Tuesday, August 14, 2012

Banged Shins from Texting Shopping Cart Users


When you exaggerate something, you are in effect putting your thumbprint on it.  To extend the metaphor to a more acute contemporary focus, you are investing the person, place, thing, event with a barcode of your own scale of variation from reality.

Things begin to get dicey when you reckon your own vision against reality or, indeed, your vision against someone else’s vision.  Idiosyncrasy creeps farther into the picture when you consider that fiction, which is supposed to be a depiction or evocation of life more or less has to be bigger than life in order for readers to be at all interested in the depiction. 

Characters have to be bigger than life even when they are represented as being average.  John may be an average guy, but if we look closely, we’ll see that somewhere along the way it was necessary for us or for his creator to have exaggerated his averageness.  John was more average than Fred, who was pretty average to start out, but has now lost something in the comparison.  Someone from the sidelines may argue if you claim John is smarter than Fred, accusing you of exaggeration. 

Your best approach is to dramatize a scene or two in which John and Fred are opponents in two or more different contests, something as dissimilar, say, as chess, where John more often beats Fred, and poker, where Fred is more likely to be tucking away sheaves of money that was once John’s.  This puts us back to arguing which requires the greater intelligence, chess or poker.  Are they not, in fact, representative of differing types of intelligence at work?

And here is yet another potential for mischief:  Do you in fact exaggerate more when you are describing  from Reality awful events or pleasant ones? 

Questions abound when the subject of exaggeration arises.  Such questions focusing on a standard of representation almost impossible to measure with any reliable response.  

All right, your longtime pal, Leonard Tourney, is six feet four.  Being a scant six three yourself, you are aware of Leonard being the taller, thus it is no exaggeration to say he is taller than you.  The only potential for exaggeration there would be if someone were to say he was considerably taller than you.

At last, we’ve got some standards to work with.  Two or more things—the number is important because of the potential for immediate verification of the representation—demonstrate similarities or dissimilarities.

Question:  How alike are peas in a pod?

Perhaps after hand shelling a thousand pods, you’d have a more informed notion.  When, after observing of two things,  that they were as alike as two peas in a pod, you might be challenged with the not illogical question of how alike peas in a pod are in actuality, you could with all √©clat present yourself as a judge on the basis of having investigated the peas in a thousand pods.  Silly may be an exaggerated judgment to make on someone who would set himself as an authority on peas in a pod, particularly with such a relatively small n-sampling.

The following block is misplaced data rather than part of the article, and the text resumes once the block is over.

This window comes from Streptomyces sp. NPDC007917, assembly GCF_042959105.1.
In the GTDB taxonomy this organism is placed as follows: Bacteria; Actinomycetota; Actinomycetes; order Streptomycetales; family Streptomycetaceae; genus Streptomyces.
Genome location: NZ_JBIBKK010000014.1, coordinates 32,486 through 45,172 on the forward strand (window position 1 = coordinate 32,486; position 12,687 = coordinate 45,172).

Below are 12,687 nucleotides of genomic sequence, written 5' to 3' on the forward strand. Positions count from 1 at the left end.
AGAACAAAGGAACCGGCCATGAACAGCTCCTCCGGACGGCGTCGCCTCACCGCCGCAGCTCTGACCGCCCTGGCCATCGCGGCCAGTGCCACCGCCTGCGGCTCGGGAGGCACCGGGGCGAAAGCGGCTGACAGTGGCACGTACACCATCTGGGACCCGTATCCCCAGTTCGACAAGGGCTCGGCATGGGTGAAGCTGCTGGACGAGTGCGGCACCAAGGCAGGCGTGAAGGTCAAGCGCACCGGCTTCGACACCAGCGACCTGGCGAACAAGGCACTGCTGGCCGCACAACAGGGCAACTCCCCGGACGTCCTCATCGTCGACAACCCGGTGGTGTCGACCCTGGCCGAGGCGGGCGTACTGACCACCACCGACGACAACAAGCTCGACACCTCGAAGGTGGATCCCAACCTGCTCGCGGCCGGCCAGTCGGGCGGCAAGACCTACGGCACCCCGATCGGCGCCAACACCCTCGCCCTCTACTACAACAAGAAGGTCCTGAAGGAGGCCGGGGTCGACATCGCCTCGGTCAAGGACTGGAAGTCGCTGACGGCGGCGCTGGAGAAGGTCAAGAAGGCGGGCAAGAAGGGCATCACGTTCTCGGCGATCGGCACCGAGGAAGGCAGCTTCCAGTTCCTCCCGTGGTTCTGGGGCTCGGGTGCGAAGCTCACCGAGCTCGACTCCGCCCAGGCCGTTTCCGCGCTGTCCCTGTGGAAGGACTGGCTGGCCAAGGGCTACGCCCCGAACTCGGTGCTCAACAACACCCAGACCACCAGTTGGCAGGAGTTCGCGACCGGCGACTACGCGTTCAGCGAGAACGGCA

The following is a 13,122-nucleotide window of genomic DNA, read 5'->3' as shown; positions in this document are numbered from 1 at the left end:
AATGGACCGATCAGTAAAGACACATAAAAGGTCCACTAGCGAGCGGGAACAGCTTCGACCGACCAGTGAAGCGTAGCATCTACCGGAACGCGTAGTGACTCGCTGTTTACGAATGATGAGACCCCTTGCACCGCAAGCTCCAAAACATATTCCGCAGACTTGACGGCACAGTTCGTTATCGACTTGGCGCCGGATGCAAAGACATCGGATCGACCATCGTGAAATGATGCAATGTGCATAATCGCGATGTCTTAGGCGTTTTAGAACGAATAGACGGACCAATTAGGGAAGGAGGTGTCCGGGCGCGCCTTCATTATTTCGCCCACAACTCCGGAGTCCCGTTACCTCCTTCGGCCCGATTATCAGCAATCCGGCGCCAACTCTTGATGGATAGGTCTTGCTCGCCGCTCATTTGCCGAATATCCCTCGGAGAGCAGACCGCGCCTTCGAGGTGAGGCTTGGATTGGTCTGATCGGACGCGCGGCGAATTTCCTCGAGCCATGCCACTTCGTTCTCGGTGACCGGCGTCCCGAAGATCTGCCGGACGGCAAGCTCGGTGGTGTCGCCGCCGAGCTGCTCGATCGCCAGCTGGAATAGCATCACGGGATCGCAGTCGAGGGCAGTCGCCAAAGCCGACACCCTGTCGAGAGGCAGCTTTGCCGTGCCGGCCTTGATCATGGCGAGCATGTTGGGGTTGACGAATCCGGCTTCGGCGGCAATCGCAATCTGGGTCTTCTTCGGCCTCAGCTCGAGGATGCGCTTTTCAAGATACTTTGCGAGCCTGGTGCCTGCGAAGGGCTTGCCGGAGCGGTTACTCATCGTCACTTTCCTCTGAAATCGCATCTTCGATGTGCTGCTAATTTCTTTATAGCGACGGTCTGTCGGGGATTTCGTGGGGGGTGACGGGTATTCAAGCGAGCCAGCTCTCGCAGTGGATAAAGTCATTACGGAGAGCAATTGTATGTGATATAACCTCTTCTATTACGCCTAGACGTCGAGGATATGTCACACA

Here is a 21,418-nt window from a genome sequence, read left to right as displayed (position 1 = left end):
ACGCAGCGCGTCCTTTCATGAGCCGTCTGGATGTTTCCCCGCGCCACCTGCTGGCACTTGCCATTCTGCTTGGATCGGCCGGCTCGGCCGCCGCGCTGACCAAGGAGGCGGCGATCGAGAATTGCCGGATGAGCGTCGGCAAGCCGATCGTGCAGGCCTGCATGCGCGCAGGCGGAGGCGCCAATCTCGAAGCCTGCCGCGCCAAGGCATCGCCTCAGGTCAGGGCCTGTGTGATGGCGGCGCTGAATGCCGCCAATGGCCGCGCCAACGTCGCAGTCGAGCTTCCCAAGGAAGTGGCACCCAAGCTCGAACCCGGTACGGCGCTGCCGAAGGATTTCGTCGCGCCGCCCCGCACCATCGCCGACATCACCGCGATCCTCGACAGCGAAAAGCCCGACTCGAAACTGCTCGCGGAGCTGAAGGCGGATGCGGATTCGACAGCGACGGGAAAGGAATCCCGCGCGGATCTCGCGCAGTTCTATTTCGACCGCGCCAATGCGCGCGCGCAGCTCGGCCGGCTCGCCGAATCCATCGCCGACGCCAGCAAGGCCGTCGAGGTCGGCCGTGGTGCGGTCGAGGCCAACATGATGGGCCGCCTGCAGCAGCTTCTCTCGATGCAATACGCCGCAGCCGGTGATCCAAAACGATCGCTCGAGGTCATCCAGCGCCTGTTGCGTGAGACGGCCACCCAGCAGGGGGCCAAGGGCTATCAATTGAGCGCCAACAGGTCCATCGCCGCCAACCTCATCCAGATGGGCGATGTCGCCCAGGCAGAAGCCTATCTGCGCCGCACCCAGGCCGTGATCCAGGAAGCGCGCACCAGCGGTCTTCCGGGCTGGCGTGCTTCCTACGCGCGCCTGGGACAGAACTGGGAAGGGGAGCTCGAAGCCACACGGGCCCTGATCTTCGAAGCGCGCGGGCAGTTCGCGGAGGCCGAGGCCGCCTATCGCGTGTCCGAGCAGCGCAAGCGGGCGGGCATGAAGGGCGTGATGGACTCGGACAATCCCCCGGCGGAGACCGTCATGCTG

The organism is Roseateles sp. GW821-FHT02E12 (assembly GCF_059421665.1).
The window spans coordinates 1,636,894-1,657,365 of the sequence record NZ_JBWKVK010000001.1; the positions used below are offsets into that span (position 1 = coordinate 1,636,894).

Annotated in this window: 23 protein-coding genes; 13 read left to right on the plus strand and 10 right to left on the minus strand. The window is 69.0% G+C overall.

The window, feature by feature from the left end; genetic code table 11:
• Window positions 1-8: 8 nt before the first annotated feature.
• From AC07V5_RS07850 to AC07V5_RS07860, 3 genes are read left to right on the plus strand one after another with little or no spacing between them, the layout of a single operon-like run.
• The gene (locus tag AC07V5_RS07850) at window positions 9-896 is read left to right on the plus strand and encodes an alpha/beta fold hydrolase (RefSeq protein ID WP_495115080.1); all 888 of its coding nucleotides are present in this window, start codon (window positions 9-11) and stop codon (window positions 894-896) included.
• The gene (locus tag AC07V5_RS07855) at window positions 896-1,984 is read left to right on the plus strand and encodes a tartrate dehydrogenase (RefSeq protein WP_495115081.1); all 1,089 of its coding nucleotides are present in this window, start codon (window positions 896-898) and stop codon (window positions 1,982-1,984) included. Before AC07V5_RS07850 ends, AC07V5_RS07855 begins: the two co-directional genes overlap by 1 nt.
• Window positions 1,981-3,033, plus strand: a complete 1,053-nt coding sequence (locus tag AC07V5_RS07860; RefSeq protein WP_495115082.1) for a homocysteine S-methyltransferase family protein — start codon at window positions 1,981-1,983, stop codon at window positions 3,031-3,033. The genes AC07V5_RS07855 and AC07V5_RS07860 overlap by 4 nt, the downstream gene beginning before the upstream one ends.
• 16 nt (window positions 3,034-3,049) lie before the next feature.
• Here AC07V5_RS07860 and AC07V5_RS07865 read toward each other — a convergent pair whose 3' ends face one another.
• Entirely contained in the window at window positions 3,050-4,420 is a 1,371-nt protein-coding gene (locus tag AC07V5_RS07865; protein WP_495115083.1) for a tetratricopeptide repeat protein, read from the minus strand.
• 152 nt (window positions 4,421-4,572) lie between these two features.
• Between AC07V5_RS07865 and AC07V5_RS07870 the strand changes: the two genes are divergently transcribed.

You mean a great deal to me.

How much?

Lots.

Can you be more specific?

Thus a call for an exaggeration.

There are critical moments when, after asking for and receiving an estimate of a cost of a particular service or maintenance, we are presented with what we consider an exaggerated reality of a fee.  When we take a vehicle in for a regular servicing, even though we tend to have some idea of what the charge will be, we are on some inner alert for the news of a larger-than-quoted fee.  On the other hand, let’s say the original estimate is $175 and the actual invoice is, say, $127.50, we are suspicious that something has been  overlooked.  The final bill should be more than the estimate rather than less.

You are a firm believer in creating your own landscape in your narrative, even though it may be a city you know, a particular type of institution, or a specific local.  These say nothing of characters, which you may have based on actual individuals you know, but who are definite exaggerations to fit the narrative.  Your descriptions, at the least, are thematic exaggerations, set into place with the glue of your attitudes and experiences.

The standard joke  for the city where you now live is: “Many old people come to Santa Barbara—to visit their parents.”  Directly north of Santa Barbara is a former lemon-growing area, now an urban and suburban buffer between Santa Barbara and the sprawl the university has taken, and the college town, Isla Vista, that has evolved.  The joke of this town—Goleta—is:  What’s the difference between Goleta and yogurt?  The answer:  Only one has a living culture.

These are exaggerations meant as snarky elitism.  Your current joke for Santa Barbara, certainly parts of it, is:  A place where everyone feels more entitled than you.

Exaggerated as this may be—and in many ways it is exaggerated—nevertheless, it is the theme of your next novel.

When your shins get banged too often by a shopping cart, maneuvered by a texting shopper, you switch markets, or you write a novel about entitlement.

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